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February 25, 2021

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Nigerian military cannot solve insurgency alone

5 min read

The Nigerian military cannot solve the ongoing insurgency ravaging parts of the North-east alone, since “they did not start it in the first place”, the immediate past Chief of Army Staff, Tukur Buratai, has said.

He made this comment when he appeared before the Senate Committee on Foreign Affairs for his screening.

The screening exercise is for a possible confirmation of his appointment as non-career ambassadors. Mr Buratai and other former service chiefs appeared one after the other before the committee.

They are the former Chief of Defence Staff, Gabriel Olonisakin; former Chief of Air Staff, Ete Ibok Ibas; and former Chief of Naval Staff, Abubakar Sadique.

They were all nominated as non-career ambassadors by President Muhammadu Buhari.

The president’s media aide, Femi Adesina, had on February 4, announced that the president had forwarded the ex-service chiefs’ names to the Senate for confirmation as non-career ambassadors. This was barely a week after they resigned from service and their replacements announced.

The screening exercise comes barely two weeks after they were nominated by President Buhari.

Screening

At the screening, the former service chiefs were grilled one after the other by members of the panel.

They were asked questions ranging from their successes in their previous jobs to their diplomatic plans in the new appointment.

Mr Buratai was the second to be screened. And reeling out his successes, he said he was one of those that worked out the concept of operation of the Multinational Joint Task Force – a project for which the federal government pledged $100 million.

He went on to explain the challenges facing the military with regards to tackling insecurity.

The frustration, he said, “is that of asymmetric warfare, a complex operation and something that started more than 30, 40 years ago”. He lamented that insurgents have penetrated communities both in Nigeria, Chad, Niger.

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He said the military alone cannot solve the problem of insecurity, especially without the federal government playing its part by providing necessary infrastructure.

“They have won the communities to their side. It requires the whole government approach to deal with this.

“Military activities or military action is just one aspect. And this is one mistake we have been making – only the military that is seen to solve this thing it is not. Military cannot solve this action, in the first place, it wasn’t the military that started it.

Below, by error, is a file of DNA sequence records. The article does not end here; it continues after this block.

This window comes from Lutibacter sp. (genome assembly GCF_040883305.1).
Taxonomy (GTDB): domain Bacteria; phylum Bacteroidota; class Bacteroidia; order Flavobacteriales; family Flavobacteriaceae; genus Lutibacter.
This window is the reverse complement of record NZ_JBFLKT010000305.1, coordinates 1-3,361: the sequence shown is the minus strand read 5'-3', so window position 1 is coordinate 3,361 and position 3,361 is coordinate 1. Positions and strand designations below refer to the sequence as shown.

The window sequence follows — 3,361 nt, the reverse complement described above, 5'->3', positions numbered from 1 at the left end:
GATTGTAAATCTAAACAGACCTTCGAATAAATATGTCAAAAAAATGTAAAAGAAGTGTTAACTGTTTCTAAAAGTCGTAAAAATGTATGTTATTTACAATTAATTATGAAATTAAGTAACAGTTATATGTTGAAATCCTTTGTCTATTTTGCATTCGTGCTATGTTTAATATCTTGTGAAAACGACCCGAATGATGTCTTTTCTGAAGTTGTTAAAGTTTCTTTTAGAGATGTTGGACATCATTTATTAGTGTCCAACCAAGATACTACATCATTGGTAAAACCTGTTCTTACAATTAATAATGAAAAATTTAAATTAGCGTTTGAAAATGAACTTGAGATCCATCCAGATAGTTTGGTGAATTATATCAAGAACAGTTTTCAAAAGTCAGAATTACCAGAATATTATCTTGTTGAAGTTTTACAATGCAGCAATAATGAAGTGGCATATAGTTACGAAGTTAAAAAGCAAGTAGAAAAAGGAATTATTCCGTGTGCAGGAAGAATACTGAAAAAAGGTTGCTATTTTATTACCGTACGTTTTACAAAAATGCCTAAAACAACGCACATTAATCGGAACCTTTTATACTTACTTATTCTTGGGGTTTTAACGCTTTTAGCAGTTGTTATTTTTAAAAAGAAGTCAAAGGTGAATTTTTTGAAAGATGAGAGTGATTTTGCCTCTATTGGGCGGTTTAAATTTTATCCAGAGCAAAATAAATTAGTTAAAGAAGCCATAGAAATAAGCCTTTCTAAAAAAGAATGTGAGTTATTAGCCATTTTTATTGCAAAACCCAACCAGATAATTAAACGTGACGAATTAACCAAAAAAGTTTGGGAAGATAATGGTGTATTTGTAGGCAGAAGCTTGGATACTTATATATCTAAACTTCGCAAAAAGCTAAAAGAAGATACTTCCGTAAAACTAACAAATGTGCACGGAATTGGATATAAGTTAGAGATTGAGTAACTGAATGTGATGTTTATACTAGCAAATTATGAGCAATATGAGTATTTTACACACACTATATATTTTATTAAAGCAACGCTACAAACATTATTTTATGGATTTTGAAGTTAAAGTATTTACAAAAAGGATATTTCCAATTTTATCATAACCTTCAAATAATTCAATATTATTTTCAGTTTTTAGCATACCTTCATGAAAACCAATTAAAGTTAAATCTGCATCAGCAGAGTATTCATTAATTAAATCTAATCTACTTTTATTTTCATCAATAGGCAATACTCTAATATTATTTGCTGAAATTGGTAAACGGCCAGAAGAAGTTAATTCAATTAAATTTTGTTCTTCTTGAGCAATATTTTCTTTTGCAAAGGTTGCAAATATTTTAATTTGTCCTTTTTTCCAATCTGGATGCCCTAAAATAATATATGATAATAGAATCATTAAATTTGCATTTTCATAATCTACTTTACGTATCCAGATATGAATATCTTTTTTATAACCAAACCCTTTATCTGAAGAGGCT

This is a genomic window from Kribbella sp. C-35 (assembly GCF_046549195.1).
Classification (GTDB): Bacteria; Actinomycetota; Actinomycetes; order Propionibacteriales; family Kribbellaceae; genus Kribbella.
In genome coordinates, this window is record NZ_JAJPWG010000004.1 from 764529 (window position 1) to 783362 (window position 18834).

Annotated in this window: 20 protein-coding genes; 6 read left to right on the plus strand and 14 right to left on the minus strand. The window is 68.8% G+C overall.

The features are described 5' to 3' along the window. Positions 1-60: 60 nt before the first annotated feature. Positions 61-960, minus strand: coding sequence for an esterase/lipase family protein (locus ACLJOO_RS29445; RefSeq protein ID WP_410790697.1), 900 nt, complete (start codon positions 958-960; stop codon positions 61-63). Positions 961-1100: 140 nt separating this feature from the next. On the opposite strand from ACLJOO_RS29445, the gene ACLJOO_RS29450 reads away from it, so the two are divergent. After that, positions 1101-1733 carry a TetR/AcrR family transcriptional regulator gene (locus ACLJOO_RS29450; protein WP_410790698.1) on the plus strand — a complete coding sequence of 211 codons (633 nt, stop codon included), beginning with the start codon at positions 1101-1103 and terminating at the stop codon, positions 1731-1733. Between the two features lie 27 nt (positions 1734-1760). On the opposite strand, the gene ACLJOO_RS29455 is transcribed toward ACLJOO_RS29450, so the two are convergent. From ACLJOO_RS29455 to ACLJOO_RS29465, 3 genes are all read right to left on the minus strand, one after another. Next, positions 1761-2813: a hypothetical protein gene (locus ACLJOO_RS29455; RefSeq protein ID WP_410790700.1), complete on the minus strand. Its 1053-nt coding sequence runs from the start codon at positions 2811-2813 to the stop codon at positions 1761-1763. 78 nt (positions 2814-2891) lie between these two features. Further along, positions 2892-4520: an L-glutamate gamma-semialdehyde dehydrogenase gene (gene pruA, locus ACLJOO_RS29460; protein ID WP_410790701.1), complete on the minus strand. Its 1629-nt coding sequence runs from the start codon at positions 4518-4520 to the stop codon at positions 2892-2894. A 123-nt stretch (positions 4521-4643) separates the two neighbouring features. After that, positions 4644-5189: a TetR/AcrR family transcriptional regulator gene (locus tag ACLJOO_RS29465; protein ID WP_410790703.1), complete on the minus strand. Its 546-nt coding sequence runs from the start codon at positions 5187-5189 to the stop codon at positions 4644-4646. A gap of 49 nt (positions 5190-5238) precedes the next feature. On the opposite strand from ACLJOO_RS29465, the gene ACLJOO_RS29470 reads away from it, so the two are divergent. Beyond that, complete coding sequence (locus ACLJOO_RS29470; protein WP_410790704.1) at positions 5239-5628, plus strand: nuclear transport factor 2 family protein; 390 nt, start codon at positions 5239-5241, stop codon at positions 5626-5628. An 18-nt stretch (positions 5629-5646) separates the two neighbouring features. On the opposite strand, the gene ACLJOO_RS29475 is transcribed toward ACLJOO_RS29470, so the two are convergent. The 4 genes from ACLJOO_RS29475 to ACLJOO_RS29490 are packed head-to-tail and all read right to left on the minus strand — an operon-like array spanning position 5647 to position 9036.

“There were political, social, economic factors that need to be addressed from the beginning. Development should be progressive. There should be roads everywhere. There should be employment, hospitals, schools all over.”

He said “many local governments in the north do not have good access roads and have become easy targets and until the right amenities are provided, the menace will persist”.

“Unless these things are done…despite the diplomatic efforts…internally, we must get it right. That is the essence of this diplomacy, foreign policy is a protection of your domestic policy. If we can contain this internally, we’ll project to other countries.

“These are the realities, the truth must be told because this cannot end at the dictates of time and may take another 20 years and that is the truth.”

‘Multi-pronged approach’

Earlier, Mr Olonisakin told the panel that the solution to insecurity is multi-pronged and “that insurgency is a hybrid warfare where everyone is involved”.

He narrated how he conducted research on the forests in the country three years ago and predicted that the next crisis will be in the forest.

“Some governors were invited and we told them because most of the forests are the prerogative of states. The states took over all the forest reserves. I told them that we have to protect the forests.

“We have to send troops to protect the forests. We did the research in 2018 for six months. I said that the next problem we are going to have is in the forests. But again, it is with us right now. It requires a multifaceted approach.”

Like Mr Buratai, he said everyone has to come on board for Nigeria to be able to address the insecurity situation.

“You can never have enough weapons, personnel and so on but there are issues we must address and then it has to be all about the nation,” he added.

Other service chiefs gave similar suggestions as they made promises to represent the nation well in their new jobs.

Their appointments have been trailed by condemnation.

Many Nigerians have said the President’s decision was aimed at shielding the former military officials from possible prosecution for alleged rights abuses, especially by the International Court of Justice (ICJ).

Allegations levelled before the military chiefs, especially Mr Buratai, range from the 2015 massacre of more than 350 members of the Islamic Movement in Nigeria (IMN), violent attacks on members of the outlawed Indigenous People of Biafra (IPOB) to last October’s shooting and of innocent Nigerians who took part in the #EndSARS protest at the Lekki Toll Gate in Lagos, the extrajudicial killings in Oyigbo, an Igbo settlement in Rivers State, among others.

Experts have called on the National Assembly and even countries where they will be posted to reject them as ambassadors.

The committee is to submit a report of the exercise to the Senate on another legislative day. This will be considered and the nominees either confirmed or rejected.

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